In science, explaining one’s research thesis to an audience outside your field can be tough. Add the pressure of a ticking clock, and you’ve got a real challenge on your hands.
But six graduate students from The Ohio State University were up for it.
No props. No elaborate electronic media assistance. No dumbing it down. Each presenter was allowed just one static slide and exactly three minutes to effectively communicate a distilled, compelling thesis and its significance to the audience at 2019 OSU Materials Week.
This was the third year The Institute for Materials Research (IMR) held the Three Minute Thesis (3MT) competition, founded and registered by the University of Queensland, in Australia.
OSU Materials Week is an annual conference hosted by IMR to celebrate Ohio State’s materials research community. It provides student and professional researchers a venue to come together and share their latest work.
3MT finalists in fields spanning Electrical and Computer Engineering to Translational Plant Sciences were chosen from a preliminary round to compete May 7 in front of hundreds of professors and researchers from within the university and across the country.
Top prize this year went to Parker Evans, a doctoral candidate in Translational Plant Sciences and Mechanical and Aerospace Engineering (MAE). He presented “Translating between Electronic and Ionic Systems,“ in which he summarized his research adapting electronic control strategies that communicate in utilized electrons to biological processes that are primarily ionic in nature. His advisors are College of Food, Agricultural and Environmental Sciences professor Katrina Cornish and MAE associate professor Vishnu Sundaresan.
Watch Evans’ presentation below.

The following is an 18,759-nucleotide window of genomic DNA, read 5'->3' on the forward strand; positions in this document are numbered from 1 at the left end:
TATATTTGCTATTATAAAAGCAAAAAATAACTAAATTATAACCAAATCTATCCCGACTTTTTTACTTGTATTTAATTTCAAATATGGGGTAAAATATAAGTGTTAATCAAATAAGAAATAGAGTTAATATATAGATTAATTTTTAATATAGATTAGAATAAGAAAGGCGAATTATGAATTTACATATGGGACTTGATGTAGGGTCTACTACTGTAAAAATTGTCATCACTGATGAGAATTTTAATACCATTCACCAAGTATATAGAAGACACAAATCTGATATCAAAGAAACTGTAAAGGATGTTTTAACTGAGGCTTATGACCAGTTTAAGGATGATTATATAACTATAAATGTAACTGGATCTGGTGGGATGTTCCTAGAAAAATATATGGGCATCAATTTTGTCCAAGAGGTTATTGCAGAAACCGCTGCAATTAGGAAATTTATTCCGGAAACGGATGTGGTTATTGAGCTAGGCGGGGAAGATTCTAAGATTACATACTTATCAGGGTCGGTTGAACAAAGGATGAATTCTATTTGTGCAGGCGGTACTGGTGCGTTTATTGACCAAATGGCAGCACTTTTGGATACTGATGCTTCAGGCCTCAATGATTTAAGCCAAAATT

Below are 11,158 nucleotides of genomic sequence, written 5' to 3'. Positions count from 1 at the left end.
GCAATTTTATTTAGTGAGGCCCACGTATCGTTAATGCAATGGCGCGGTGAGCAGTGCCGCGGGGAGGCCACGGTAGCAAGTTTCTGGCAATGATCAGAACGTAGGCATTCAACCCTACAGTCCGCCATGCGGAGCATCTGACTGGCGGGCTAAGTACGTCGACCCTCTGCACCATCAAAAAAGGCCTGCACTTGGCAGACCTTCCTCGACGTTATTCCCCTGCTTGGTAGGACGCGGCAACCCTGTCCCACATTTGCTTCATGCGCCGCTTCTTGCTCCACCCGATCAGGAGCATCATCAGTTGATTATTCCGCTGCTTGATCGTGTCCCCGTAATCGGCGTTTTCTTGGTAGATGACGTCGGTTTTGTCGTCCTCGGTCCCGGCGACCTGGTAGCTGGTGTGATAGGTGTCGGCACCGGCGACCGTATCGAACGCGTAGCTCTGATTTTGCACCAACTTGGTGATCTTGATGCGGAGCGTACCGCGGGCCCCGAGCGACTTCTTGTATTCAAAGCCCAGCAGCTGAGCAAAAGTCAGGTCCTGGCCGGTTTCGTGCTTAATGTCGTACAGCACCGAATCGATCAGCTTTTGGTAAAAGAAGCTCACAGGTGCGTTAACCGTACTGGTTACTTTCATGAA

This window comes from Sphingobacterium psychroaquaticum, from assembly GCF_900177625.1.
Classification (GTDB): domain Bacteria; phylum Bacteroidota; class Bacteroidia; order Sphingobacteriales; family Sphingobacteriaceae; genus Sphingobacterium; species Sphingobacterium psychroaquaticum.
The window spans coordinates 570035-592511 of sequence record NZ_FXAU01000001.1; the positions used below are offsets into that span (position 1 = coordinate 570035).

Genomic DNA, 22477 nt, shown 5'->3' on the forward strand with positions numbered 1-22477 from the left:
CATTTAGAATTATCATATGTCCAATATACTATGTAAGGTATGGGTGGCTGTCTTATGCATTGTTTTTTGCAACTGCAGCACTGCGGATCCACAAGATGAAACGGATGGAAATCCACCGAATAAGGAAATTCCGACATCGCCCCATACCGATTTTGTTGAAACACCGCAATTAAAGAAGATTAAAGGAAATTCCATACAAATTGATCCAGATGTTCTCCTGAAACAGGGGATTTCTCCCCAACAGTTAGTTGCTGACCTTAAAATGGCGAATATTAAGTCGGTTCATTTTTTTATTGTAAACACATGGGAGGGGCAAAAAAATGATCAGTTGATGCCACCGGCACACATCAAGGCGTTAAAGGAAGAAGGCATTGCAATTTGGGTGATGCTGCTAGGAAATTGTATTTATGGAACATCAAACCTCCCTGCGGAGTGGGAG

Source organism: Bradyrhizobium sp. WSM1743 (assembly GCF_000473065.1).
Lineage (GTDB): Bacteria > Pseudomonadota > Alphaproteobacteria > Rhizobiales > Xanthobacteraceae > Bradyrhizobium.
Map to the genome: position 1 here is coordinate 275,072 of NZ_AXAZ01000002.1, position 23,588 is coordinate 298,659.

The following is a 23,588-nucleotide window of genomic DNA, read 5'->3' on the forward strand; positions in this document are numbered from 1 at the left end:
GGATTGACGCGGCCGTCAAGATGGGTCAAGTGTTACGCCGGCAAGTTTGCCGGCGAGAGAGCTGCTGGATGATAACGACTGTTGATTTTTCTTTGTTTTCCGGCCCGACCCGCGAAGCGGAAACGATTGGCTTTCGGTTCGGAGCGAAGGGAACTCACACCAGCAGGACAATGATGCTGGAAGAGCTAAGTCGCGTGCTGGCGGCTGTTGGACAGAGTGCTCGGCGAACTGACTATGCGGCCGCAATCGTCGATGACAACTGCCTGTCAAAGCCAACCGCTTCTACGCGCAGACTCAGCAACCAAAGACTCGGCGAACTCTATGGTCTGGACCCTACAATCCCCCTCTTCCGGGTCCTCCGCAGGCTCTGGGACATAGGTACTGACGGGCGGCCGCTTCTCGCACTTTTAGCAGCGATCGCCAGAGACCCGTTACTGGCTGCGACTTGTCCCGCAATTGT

“This is my first award, here, at Ohio State. It’s one of the bigger accomplishments in my early career, so far,” Evans said. “I now have my elevator pitch down, which is really nice. I think this is a very valuable experience, in that regard.”
Effectively communicating his research to a broader audience is not an especially easy task, he said. But it is an ability he honed with the help of advisors Cornish and Sundaresan.
“It is one of the primary skills that is very important to make sure your science continues into the body of knowledge, into true science. You can talk to your labmates or your research group, and they can understand what you do. But if you can’t communicate it to the people who have the money or want to take it to the next step, then have you really completed your job? Have you really done your job in the first place?
“Communicating in engineering: it is very hard, but it is very important,” Evans said
The 2019 3MT runner-up was Abhilasha Dehankar, a doctoral student in Chemical and Biomolecular Engineering advised by College of Engineering professor Jessica Winter. Dehankar presented “Spatial interaction of inorganic nanoparticles in novel nanoparticle composites.”
Dehankar’s presentation is featured below.
MAE doctoral student Lalith Rao won the 2019 3MT Spirit Award for his presentation, “Development of High-Energy Cathodes for Li-ion Batteries.” His advisors are MAE assistant professor Jung-Hyun Kim and IMR Director of Innovation Jay Sayre, who also serves as adjunct associate professor in Materials Science and Engineering.
Rao’s presentation is featured below.
The 2019 3MT finalists are below.
Saurabh Ailawar, doctoral student in Chemical and Biomolecular Engineering, presented “Destroying water contaminants with swellable organically modified silica.” Advisor: Umit S. Ozkan. Watch here.
Daniel Lepkowski, doctoral student in Electrical and Computer Engineering, presented “Innovative Pathways to >30% Efficient Solar Cells.” Advisor: Steven Ringel. Watch here.
Pinaki Ranadive, doctoral student in Chemical and Biomolecular Engineering, presented “Jet-mixing Reactor for Nanomaterial Synthesis.” Advisor: Nicholas A. Brunelli. Watch here.